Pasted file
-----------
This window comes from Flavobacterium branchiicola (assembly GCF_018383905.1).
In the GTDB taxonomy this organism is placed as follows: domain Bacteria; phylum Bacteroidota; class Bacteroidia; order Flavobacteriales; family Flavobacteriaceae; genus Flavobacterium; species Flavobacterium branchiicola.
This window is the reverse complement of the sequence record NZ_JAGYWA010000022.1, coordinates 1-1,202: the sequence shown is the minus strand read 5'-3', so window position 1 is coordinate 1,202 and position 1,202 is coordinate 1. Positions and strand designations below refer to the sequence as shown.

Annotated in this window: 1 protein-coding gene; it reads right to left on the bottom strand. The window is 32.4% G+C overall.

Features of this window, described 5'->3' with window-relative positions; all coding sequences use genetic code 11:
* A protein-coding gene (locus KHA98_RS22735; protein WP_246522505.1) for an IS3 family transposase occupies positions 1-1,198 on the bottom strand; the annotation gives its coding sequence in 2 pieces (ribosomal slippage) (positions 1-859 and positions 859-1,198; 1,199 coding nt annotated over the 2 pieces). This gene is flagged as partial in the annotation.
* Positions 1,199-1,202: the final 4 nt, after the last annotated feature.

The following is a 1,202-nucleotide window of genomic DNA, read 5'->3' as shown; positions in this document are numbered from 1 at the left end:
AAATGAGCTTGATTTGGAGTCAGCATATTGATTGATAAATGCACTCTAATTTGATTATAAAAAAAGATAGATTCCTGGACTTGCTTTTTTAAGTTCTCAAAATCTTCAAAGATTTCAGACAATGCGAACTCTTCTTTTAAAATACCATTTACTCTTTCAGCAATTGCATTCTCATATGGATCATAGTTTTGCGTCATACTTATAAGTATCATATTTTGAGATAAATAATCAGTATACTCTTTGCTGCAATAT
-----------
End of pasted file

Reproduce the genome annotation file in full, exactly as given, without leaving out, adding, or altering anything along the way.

This window comes from Flavobacterium branchiicola (assembly GCF_018383905.1).
In the GTDB taxonomy this organism is placed as follows: domain Bacteria; phylum Bacteroidota; class Bacteroidia; order Flavobacteriales; family Flavobacteriaceae; genus Flavobacterium; species Flavobacterium branchiicola.
This window is the reverse complement of the sequence record NZ_JAGYWA010000022.1, coordinates 1-1,202: the sequence shown is the minus strand read 5'-3', so window position 1 is coordinate 1,202 and position 1,202 is coordinate 1. Positions and strand designations below refer to the sequence as shown.

Annotated in this window: 1 protein-coding gene; it reads right to left on the bottom strand. The window is 32.4% G+C overall.

Features of this window, described 5'->3' with window-relative positions; all coding sequences use genetic code 11:
* A protein-coding gene (locus KHA98_RS22735; protein WP_246522505.1) for an IS3 family transposase occupies positions 1-1,198 on the bottom strand; the annotation gives its coding sequence in 2 pieces (ribosomal slippage) (positions 1-859 and positions 859-1,198; 1,199 coding nt annotated over the 2 pieces). This gene is flagged as partial in the annotation.
* Positions 1,199-1,202: the final 4 nt, after the last annotated feature.

The following is a 1,202-nucleotide window of genomic DNA, read 5'->3' as shown; positions in this document are numbered from 1 at the left end:
AAATGAGCTTGATTTGGAGTCAGCATATTGATTGATAAATGCACTCTAATTTGATTATAAAAAAAGATAGATTCCTGGACTTGCTTTTTTAAGTTCTCAAAATCTTCAAAGATTTCAGACAATGCGAACTCTTCTTTTAAAATACCATTTACTCTTTCAGCAATTGCATTCTCATATGGATCATAGTTTTGCGTCATACTTATAAGTATCATATTTTGAGATAAATAATCAGTATACTCTTTGCTGCAATAT